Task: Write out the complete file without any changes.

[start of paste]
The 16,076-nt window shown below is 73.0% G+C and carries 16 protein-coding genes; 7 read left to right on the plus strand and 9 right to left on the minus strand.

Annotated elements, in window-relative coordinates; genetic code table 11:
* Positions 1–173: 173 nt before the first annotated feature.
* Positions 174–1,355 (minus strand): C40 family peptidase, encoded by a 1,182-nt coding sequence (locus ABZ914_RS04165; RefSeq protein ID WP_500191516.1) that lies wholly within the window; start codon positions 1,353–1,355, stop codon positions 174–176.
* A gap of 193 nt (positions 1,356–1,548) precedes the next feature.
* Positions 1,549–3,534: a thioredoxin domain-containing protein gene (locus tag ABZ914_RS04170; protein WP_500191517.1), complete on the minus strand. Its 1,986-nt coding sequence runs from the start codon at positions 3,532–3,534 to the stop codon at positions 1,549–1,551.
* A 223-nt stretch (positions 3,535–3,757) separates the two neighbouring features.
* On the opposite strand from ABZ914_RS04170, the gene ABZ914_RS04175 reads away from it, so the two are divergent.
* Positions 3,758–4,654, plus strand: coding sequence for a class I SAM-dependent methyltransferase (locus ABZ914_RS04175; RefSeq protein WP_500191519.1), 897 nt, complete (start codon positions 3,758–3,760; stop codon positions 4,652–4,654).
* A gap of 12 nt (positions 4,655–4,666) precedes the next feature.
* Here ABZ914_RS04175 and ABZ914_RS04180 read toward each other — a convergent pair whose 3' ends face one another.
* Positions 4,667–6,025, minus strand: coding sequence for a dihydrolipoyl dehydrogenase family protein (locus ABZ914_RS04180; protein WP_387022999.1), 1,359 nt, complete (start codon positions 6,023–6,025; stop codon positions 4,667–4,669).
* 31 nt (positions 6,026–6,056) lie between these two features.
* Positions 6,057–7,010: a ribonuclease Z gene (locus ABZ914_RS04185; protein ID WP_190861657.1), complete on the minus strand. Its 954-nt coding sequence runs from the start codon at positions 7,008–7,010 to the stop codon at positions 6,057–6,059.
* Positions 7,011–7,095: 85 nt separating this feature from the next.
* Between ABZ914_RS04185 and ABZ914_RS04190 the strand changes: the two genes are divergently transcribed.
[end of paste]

The 16,076-nt window shown below is 73.0% G+C and carries 16 protein-coding genes; 7 read left to right on the plus strand and 9 right to left on the minus strand.

Annotated elements, in window-relative coordinates; genetic code table 11:
* Positions 1–173: 173 nt before the first annotated feature.
* Positions 174–1,355 (minus strand): C40 family peptidase, encoded by a 1,182-nt coding sequence (locus ABZ914_RS04165; RefSeq protein ID WP_500191516.1) that lies wholly within the window; start codon positions 1,353–1,355, stop codon positions 174–176.
* A gap of 193 nt (positions 1,356–1,548) precedes the next feature.
* Positions 1,549–3,534: a thioredoxin domain-containing protein gene (locus tag ABZ914_RS04170; protein WP_500191517.1), complete on the minus strand. Its 1,986-nt coding sequence runs from the start codon at positions 3,532–3,534 to the stop codon at positions 1,549–1,551.
* A 223-nt stretch (positions 3,535–3,757) separates the two neighbouring features.
* On the opposite strand from ABZ914_RS04170, the gene ABZ914_RS04175 reads away from it, so the two are divergent.
* Positions 3,758–4,654, plus strand: coding sequence for a class I SAM-dependent methyltransferase (locus ABZ914_RS04175; RefSeq protein WP_500191519.1), 897 nt, complete (start codon positions 3,758–3,760; stop codon positions 4,652–4,654).
* A gap of 12 nt (positions 4,655–4,666) precedes the next feature.
* Here ABZ914_RS04175 and ABZ914_RS04180 read toward each other — a convergent pair whose 3' ends face one another.
* Positions 4,667–6,025, minus strand: coding sequence for a dihydrolipoyl dehydrogenase family protein (locus ABZ914_RS04180; protein WP_387022999.1), 1,359 nt, complete (start codon positions 6,023–6,025; stop codon positions 4,667–4,669).
* 31 nt (positions 6,026–6,056) lie between these two features.
* Positions 6,057–7,010: a ribonuclease Z gene (locus ABZ914_RS04185; protein ID WP_190861657.1), complete on the minus strand. Its 954-nt coding sequence runs from the start codon at positions 7,008–7,010 to the stop codon at positions 6,057–6,059.
* Positions 7,011–7,095: 85 nt separating this feature from the next.
* Between ABZ914_RS04185 and ABZ914_RS04190 the strand changes: the two genes are divergently transcribed.